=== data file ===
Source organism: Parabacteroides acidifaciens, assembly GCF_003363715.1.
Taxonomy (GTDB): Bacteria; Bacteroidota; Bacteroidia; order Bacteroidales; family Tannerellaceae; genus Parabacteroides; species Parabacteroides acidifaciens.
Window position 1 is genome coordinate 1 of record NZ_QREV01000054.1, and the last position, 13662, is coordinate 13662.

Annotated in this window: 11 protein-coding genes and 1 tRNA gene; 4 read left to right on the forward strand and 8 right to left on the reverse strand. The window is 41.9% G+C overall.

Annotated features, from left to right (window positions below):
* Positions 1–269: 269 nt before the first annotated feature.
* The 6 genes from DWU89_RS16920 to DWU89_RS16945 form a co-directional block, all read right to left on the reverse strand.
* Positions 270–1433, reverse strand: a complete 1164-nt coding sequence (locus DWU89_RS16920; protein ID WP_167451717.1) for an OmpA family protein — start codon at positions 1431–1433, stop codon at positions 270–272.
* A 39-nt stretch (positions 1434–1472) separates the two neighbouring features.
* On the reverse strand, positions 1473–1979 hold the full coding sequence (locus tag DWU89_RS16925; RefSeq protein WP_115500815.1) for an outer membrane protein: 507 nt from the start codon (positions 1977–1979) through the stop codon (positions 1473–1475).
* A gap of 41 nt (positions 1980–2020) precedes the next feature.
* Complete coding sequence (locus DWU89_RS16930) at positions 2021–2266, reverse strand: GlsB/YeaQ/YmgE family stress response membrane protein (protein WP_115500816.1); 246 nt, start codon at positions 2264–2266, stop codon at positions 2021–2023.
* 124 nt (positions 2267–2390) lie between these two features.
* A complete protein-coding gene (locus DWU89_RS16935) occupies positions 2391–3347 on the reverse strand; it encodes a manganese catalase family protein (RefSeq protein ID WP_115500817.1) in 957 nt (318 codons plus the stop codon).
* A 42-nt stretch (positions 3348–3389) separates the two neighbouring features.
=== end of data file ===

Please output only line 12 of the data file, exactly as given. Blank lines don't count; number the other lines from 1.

* Complete coding sequence (locus DWU89_RS16930) at positions 2021–2266, reverse strand: GlsB/YeaQ/YmgE family stress response membrane protein (protein WP_115500816.1); 246 nt, start codon at positions 2264–2266, stop codon at positions 2021–2023.